Measurement {Earth}: How Does It Work?


The system, at its core, is about acquiring environmental data in a robust and low-maintenance way and then transmitting an authentic and "trusted" measurement dataset to a publicly accessible cloud platform.

Blockchain is one of those technologies that naturally fits. It has a built-in authentication and trust layer and provides a means to publish widely accessible data.

Helium Network is used because it is the most ubiquitous and accessible low-power wide-area-network (LPWAN) technology available right now.

The weather stations take periodic measurements. When measurements are completed, they are gathered into a blockchain "transaction" and signed with a unique "secret key", a key that only the weather station possesses. The signed transaction is transmitted over the Helium network to a bridge server that I maintain. The server's only purpose is to forward the already-signed transactions to the blockchain for ingestion, and to ensure liveness of blockchain state on the devices.

When a transaction is accepted into the blockchain, it is "proof" that the data came from the originating weather station and not from anywhere else.

The big-picture view of the system is shown below. The end result is that raw data gathered from sensors is compiled into blockchain history, available to anyone anywhere anytime to access and process. For example, this website uses a publicly accessible HTTP API endpoint to pull the data and plot it in charts using Javascript, leaflet and chartjs.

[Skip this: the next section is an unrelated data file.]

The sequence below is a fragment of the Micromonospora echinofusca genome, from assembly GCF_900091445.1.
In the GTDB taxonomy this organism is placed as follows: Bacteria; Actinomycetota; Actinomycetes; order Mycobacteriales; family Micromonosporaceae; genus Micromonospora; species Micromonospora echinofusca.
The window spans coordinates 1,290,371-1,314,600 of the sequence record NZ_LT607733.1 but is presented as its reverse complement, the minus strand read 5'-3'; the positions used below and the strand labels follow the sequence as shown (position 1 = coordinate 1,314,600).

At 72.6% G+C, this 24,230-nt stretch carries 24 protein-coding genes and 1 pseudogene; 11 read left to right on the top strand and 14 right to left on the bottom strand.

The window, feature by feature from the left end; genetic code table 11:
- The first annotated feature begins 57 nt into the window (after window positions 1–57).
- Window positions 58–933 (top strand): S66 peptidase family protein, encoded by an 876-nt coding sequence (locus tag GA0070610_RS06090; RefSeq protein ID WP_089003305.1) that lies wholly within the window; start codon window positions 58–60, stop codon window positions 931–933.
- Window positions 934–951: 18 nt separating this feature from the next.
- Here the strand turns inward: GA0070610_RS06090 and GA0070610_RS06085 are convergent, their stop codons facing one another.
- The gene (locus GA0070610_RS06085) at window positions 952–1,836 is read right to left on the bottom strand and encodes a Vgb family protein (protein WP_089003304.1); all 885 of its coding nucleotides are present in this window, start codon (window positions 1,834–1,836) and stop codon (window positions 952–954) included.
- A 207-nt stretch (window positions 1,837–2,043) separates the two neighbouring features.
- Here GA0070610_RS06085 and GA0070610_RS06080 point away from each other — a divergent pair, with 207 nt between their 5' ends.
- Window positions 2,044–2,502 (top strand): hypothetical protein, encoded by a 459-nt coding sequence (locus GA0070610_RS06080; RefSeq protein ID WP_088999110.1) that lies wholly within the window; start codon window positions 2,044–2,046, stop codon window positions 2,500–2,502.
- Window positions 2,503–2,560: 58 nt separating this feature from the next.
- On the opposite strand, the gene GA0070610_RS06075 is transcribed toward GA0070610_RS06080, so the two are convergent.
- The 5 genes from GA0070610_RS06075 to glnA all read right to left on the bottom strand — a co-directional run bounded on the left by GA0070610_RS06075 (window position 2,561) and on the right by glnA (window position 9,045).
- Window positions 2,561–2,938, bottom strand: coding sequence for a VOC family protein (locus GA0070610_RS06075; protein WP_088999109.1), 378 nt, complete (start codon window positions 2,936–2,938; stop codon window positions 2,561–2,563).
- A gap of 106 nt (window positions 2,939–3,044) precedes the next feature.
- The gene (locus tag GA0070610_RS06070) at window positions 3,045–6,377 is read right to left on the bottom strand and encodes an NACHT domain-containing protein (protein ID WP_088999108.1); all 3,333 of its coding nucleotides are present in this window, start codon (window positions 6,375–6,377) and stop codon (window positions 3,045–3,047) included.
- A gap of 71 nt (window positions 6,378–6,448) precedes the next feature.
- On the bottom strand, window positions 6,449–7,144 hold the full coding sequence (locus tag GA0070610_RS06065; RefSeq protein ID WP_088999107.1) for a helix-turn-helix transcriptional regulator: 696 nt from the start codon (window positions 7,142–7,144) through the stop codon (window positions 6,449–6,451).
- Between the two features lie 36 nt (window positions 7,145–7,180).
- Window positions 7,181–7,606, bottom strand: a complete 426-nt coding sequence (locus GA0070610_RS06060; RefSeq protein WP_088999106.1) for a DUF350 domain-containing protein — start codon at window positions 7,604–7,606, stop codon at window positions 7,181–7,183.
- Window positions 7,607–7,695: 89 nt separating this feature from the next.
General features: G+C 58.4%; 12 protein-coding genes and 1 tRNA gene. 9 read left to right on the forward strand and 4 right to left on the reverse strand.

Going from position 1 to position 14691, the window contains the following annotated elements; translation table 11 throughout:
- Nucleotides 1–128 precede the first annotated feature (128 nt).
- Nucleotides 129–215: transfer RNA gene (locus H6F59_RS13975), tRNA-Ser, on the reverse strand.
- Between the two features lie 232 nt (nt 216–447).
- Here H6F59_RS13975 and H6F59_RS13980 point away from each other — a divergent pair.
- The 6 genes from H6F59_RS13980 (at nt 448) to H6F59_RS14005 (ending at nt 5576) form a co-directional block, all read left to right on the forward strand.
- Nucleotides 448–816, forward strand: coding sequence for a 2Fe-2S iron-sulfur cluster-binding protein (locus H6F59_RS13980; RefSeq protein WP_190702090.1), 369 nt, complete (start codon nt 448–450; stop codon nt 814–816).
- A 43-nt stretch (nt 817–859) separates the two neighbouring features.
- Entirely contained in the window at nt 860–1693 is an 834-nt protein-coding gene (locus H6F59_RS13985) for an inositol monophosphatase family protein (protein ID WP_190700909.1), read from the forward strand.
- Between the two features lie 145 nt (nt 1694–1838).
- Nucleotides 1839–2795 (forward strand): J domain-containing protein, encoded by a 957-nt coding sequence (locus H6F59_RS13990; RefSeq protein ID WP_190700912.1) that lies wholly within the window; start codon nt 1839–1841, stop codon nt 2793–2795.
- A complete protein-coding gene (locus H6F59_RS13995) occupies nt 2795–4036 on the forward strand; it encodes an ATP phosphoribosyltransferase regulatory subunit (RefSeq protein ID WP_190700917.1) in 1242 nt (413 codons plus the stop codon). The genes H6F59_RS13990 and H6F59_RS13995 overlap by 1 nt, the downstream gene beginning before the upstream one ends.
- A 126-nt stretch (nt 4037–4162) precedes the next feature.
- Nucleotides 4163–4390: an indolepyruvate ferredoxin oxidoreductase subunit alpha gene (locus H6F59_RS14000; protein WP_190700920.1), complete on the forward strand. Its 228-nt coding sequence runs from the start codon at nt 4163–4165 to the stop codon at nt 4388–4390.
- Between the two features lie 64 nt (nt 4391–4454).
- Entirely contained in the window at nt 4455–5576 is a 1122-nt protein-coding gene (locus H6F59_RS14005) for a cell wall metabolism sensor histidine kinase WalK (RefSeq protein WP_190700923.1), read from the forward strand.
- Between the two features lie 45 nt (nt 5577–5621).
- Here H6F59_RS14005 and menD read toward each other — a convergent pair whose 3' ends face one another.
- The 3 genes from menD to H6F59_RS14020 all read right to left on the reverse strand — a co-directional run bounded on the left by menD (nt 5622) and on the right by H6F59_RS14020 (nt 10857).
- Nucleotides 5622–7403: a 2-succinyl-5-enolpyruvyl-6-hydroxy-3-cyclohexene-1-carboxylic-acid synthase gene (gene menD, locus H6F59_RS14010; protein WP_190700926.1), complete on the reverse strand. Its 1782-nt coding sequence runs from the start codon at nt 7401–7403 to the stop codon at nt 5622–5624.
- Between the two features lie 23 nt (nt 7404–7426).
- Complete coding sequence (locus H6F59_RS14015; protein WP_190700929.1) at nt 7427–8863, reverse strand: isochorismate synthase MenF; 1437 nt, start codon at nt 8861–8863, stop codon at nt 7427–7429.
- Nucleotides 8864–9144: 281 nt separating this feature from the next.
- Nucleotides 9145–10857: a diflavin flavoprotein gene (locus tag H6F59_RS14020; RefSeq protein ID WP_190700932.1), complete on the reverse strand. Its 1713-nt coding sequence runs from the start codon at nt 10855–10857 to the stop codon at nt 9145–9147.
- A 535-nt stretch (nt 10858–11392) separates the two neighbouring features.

An AI platform or predictive or analytical data project can similarly access and ingest the data into proprietary or open models with simple API calls.

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Networks don't run themselves. Devices don't self-organize into existence. There are many players involved and everyone needs a cut to make this sustainable.

The weather stations are hand-built from quality components. It takes time and expertise to do this.

The various networks in play have on-going data access costs.

The cloud infrastructure is run by many independent yet collaborative organizations that work tirelessly to keep the lights on.

So how do we (you and I) pay for this? And what do we get out of it? First and foremost, we get raw environmental data that cannot be taken down, revised or altered after-the-fact, and is available to us and anyone, anywhere, always. You can't say that about a lot of data projects. Secondly, we get a way to pay for this, to make it happen and keep it going and do what we love doing.

I am introducing the concept of Sponsors and Operators.

Sponsors commission new weather stations and keep paying for ongoing operating costs. As part of commissioning, 1 year of operating costs are included.

A portion of this operating cost is split with Operators.

Operators are responsible for setting up (basically mounting, as the units otherwise work out of the box) in a suitable location with the occasional dust-off, photo and debug assistance. Sponsors can be Operators, but this is not required.

A portion of the yearly operating fees are used to pay for the network and other costs. The other portion is turned into native tokens (TLOS) and transferred to the registered station Operator. If you want to become an Operator, you do have to know how to set up a blockchain wallet and create an account on Telos Network. I can assist with this.

After the year is up, a Sponsor (same or new one) can pay for another year of service, which is again split with the registered Operator in the form of native tokens.

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